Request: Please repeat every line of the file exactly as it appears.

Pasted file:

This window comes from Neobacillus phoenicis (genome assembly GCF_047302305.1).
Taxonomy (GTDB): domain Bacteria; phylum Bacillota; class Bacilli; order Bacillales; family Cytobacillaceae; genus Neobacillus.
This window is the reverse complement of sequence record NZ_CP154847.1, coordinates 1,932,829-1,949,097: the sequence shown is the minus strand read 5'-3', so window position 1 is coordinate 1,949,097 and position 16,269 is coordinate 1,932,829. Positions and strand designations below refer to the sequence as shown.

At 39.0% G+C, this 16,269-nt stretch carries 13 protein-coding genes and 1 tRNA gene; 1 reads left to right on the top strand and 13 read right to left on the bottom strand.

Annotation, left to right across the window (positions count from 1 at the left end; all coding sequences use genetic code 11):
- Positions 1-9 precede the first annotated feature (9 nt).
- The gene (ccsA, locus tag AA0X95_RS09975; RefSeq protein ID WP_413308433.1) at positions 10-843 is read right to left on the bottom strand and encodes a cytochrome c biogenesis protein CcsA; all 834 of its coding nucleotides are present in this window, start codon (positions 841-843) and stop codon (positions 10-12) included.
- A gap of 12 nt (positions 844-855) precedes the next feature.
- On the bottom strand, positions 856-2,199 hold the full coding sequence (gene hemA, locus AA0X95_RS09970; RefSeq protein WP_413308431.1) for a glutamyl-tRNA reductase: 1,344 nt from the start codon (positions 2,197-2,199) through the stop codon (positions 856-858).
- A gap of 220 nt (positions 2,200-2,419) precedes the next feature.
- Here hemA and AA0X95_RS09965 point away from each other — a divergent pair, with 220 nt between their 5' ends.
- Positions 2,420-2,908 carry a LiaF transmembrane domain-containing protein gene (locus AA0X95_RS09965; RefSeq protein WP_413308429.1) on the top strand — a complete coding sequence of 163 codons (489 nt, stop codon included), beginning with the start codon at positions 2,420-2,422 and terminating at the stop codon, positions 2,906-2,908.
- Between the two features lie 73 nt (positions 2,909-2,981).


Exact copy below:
This window comes from Neobacillus phoenicis (genome assembly GCF_047302305.1).
Taxonomy (GTDB): domain Bacteria; phylum Bacillota; class Bacilli; order Bacillales; family Cytobacillaceae; genus Neobacillus.
This window is the reverse complement of sequence record NZ_CP154847.1, coordinates 1,932,829-1,949,097: the sequence shown is the minus strand read 5'-3', so window position 1 is coordinate 1,949,097 and position 16,269 is coordinate 1,932,829. Positions and strand designations below refer to the sequence as shown.

At 39.0% G+C, this 16,269-nt stretch carries 13 protein-coding genes and 1 tRNA gene; 1 reads left to right on the top strand and 13 read right to left on the bottom strand.

Annotation, left to right across the window (positions count from 1 at the left end; all coding sequences use genetic code 11):
- Positions 1-9 precede the first annotated feature (9 nt).
- The gene (ccsA, locus tag AA0X95_RS09975; RefSeq protein ID WP_413308433.1) at positions 10-843 is read right to left on the bottom strand and encodes a cytochrome c biogenesis protein CcsA; all 834 of its coding nucleotides are present in this window, start codon (positions 841-843) and stop codon (positions 10-12) included.
- A gap of 12 nt (positions 844-855) precedes the next feature.
- On the bottom strand, positions 856-2,199 hold the full coding sequence (gene hemA, locus AA0X95_RS09970; RefSeq protein WP_413308431.1) for a glutamyl-tRNA reductase: 1,344 nt from the start codon (positions 2,197-2,199) through the stop codon (positions 856-858).
- A gap of 220 nt (positions 2,200-2,419) precedes the next feature.
- Here hemA and AA0X95_RS09965 point away from each other — a divergent pair, with 220 nt between their 5' ends.
- Positions 2,420-2,908 carry a LiaF transmembrane domain-containing protein gene (locus AA0X95_RS09965; RefSeq protein WP_413308429.1) on the top strand — a complete coding sequence of 163 codons (489 nt, stop codon included), beginning with the start codon at positions 2,420-2,422 and terminating at the stop codon, positions 2,906-2,908.
- Between the two features lie 73 nt (positions 2,909-2,981).